TMEM116 (Transmembrane Protein 116): TMEM116 is a transmembrane protein that spans the cell membrane, belonging to a family of proteins involved in diverse cellular processes. While its specific function is still being elucidated, TMEM116 is implicated in cellular transport and signaling pathways within the cell. It likely plays a role in membrane dynamics, possibly participating in vesicle trafficking or ion channel regulation. Although its exact mechanism of action remains to be fully understood, emerging research suggests its involvement in cellular homeostasis and intracellular communication. Dysregulation of TMEM116 expression or function may have implications for various physiological processes and could potentially contribute to the development or progression of certain diseases. Further investigation into the precise function and regulatory mechanisms of TMEM116 is essential for a comprehensive understanding of its role in cellular physiology and pathology, offering potential insights into therapeutic strategies targeting its activity.
TNXB
TNXB (Tenascin-XB): TNXB, a member of the tenascin family of extracellular matrix proteins, plays a pivotal role in tissue development, organization, and homeostasis. It is primarily expressed in connective tissues, where it contributes to the structural integrity and elasticity of the extracellular matrix (ECM). TNXB is involved in cell adhesion, migration, and proliferation, influencing processes such as wound healing, tissue remodeling, and organogenesis. Its expression is particularly prominent in skin, tendons, and blood vessels, where it modulates the mechanical properties and resilience of these tissues. Mutations or deficiencies in TNXB have been associated with Ehlers-Danlos syndrome (EDS), a group of connective tissue disorders characterized by hypermobility, skin hyperextensibility, and joint laxity. Understanding TNXB's role in maintaining tissue integrity and elasticity offers insights into the pathophysiology of EDS and other connective tissue disorders, highlighting its potential as a therapeutic target for managing these conditions.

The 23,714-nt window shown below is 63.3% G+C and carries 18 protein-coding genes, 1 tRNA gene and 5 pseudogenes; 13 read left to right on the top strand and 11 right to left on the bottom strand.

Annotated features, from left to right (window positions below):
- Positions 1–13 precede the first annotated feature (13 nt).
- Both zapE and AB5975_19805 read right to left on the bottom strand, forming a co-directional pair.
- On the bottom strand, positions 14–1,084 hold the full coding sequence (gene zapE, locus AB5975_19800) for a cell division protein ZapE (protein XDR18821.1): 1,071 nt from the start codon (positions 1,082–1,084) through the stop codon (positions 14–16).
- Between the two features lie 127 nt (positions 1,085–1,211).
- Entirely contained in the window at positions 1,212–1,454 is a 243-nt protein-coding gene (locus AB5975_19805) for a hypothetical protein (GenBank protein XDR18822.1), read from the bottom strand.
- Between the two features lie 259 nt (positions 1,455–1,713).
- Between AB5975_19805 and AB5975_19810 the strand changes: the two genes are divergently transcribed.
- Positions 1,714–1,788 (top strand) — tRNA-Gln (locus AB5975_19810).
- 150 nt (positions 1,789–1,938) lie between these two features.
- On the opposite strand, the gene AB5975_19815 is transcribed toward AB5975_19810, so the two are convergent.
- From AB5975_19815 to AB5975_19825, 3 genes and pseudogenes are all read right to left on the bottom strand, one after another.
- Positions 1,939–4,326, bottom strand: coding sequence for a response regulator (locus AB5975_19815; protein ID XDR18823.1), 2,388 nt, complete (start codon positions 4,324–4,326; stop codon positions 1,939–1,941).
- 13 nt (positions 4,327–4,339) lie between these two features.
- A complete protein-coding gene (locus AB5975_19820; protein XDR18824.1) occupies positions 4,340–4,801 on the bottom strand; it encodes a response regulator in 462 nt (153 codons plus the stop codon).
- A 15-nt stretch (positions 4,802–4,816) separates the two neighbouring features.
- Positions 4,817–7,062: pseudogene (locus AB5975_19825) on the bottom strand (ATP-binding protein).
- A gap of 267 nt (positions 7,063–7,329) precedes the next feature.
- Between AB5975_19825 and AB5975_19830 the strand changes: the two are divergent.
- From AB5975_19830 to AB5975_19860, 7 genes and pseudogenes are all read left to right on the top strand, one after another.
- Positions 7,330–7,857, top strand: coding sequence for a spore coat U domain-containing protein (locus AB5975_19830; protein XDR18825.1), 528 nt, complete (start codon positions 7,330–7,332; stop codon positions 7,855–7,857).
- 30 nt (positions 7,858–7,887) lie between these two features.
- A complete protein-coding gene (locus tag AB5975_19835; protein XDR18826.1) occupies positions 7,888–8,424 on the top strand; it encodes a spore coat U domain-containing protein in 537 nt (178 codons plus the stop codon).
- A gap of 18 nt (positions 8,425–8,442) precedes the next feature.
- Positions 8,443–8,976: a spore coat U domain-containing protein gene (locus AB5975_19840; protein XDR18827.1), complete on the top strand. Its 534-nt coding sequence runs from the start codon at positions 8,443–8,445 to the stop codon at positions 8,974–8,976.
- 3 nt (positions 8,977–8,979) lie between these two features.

TRIB1
TRIB1 (Tribbles Pseudokinase 1): TRIB1 is a gene that encodes a pseudokinase protein belonging to the Tribbles family. Tribbles proteins are involved in the regulation of various signaling pathways, including those related to cellular growth, metabolism, and inflammation. TRIB1 has been associated with lipid metabolism, cardiovascular diseases, and cancer. Its intricate roles in these processes are areas of ongoing research.
TRPS1
TRPS1 (Tricho-Rhino-Phalangeal Syndrome Type I): TRPS1 is a transcription factor involved in the regulation of growth and development of bone, hair, and connective tissue. Mutations in TRPS1 cause Tricho-Rhino-Phalangeal syndrome, characterized by craniofacial and skeletal abnormalities. Understanding TRPS1's function helps in diagnosing and managing this syndrome, with research focused on elucidating its role in tissue development and differentiation.